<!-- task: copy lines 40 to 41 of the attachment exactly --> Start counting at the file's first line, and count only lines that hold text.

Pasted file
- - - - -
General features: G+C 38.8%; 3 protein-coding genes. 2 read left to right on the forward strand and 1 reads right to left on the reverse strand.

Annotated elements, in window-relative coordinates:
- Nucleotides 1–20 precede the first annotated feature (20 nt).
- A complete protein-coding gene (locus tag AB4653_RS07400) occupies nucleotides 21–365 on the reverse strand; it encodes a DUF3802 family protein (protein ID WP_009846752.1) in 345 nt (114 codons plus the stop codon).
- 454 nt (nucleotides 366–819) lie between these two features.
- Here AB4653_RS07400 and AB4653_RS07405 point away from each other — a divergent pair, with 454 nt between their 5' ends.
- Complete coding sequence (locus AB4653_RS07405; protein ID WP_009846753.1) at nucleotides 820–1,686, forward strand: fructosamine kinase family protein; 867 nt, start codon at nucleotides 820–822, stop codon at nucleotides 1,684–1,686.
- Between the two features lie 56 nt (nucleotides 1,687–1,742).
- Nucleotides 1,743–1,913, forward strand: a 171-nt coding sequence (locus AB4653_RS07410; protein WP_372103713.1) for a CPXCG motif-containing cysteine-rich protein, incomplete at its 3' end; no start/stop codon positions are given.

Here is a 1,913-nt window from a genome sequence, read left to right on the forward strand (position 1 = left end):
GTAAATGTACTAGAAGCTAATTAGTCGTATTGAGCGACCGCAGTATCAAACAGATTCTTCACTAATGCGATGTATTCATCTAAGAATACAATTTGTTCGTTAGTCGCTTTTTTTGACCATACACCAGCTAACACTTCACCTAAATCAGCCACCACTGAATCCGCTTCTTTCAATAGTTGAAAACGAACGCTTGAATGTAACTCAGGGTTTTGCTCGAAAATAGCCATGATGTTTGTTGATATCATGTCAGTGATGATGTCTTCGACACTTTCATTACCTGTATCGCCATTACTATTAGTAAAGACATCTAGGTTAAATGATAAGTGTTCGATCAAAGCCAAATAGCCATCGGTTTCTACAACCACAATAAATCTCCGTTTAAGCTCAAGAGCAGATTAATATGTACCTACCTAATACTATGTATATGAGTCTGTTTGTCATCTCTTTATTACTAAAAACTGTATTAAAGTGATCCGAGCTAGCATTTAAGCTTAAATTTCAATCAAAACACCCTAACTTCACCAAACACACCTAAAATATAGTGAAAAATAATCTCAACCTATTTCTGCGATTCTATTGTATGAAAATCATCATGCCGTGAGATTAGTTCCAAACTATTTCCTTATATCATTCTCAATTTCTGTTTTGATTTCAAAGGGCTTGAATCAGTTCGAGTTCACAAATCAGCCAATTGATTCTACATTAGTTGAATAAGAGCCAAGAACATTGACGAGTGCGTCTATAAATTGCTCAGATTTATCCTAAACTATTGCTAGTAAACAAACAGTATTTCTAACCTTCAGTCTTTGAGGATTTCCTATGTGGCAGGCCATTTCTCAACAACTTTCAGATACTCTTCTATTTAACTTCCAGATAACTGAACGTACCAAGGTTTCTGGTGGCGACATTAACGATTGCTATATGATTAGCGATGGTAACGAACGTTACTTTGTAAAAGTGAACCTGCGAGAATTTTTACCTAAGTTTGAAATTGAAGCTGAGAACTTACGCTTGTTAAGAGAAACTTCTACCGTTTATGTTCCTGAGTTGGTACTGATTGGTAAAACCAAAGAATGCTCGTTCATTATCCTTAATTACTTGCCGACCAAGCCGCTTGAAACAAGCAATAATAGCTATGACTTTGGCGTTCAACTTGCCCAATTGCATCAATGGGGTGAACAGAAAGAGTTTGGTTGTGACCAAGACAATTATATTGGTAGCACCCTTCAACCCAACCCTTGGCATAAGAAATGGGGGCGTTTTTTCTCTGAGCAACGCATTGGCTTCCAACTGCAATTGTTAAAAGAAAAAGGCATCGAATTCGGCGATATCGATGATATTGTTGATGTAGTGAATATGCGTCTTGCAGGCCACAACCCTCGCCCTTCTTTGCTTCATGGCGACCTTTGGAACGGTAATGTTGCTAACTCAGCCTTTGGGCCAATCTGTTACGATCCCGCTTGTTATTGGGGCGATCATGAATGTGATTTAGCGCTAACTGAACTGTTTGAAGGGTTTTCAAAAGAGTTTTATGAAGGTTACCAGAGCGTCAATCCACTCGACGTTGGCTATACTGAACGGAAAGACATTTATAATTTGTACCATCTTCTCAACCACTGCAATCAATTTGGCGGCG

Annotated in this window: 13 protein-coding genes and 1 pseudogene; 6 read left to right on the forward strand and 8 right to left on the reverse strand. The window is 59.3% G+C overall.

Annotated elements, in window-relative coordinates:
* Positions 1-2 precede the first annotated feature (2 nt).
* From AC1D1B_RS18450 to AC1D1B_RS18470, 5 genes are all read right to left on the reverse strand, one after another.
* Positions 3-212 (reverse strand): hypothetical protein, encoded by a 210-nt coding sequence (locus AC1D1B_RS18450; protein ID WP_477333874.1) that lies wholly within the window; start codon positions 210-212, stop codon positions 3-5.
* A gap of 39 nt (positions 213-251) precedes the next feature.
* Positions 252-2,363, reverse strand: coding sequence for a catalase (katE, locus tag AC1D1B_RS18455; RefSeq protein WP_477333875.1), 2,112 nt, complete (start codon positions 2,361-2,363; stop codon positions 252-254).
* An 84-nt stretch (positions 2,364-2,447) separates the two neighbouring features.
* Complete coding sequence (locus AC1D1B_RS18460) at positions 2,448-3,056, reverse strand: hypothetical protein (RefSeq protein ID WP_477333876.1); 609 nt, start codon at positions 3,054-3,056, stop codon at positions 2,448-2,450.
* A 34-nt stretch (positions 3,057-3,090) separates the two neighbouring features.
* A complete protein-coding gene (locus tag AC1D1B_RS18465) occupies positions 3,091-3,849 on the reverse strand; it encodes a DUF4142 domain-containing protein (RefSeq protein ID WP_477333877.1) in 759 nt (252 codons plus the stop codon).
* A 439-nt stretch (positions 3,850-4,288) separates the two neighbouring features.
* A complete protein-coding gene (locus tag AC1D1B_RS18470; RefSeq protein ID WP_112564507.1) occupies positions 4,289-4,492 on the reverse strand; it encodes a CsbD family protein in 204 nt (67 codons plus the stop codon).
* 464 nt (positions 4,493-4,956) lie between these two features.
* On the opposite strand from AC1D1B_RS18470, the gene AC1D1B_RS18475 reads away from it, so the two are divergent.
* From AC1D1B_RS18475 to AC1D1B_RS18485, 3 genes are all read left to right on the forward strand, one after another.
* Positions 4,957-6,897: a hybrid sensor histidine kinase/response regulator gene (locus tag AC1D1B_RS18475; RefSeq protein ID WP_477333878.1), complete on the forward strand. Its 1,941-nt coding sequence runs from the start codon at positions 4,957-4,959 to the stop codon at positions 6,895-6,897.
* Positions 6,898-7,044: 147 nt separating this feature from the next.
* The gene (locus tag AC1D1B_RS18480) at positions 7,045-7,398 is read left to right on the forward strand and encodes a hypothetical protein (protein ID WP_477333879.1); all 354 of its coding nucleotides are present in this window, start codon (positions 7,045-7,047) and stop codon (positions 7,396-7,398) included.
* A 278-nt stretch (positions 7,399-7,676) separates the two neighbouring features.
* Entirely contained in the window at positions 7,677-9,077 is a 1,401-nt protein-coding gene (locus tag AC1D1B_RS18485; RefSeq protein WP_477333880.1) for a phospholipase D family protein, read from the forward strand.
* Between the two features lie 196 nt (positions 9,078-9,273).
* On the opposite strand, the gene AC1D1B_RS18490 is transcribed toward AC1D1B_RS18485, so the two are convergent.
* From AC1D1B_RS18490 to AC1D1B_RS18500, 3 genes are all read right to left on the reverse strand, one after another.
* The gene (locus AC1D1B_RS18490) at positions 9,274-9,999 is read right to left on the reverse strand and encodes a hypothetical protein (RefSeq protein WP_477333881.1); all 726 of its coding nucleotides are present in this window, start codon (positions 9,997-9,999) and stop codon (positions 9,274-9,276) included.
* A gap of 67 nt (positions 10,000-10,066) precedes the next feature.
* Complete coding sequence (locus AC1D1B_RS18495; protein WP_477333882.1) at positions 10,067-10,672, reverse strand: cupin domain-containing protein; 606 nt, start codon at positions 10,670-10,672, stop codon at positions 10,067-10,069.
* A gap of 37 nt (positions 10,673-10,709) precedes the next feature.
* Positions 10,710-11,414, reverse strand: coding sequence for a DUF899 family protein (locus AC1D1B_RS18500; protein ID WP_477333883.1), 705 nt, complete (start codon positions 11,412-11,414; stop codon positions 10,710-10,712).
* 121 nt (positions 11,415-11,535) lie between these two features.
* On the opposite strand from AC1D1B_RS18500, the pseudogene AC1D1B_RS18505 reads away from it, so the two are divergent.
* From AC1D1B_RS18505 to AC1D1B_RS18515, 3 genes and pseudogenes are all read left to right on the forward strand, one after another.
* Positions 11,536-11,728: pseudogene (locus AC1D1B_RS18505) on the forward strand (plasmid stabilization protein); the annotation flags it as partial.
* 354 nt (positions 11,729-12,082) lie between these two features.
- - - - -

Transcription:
* Positions 10,710-11,414, reverse strand: coding sequence for a DUF899 family protein (locus AC1D1B_RS18500; protein ID WP_477333883.1), 705 nt, complete (start codon positions 11,412-11,414; stop codon positions 10,710-10,712).
* 121 nt (positions 11,415-11,535) lie between these two features.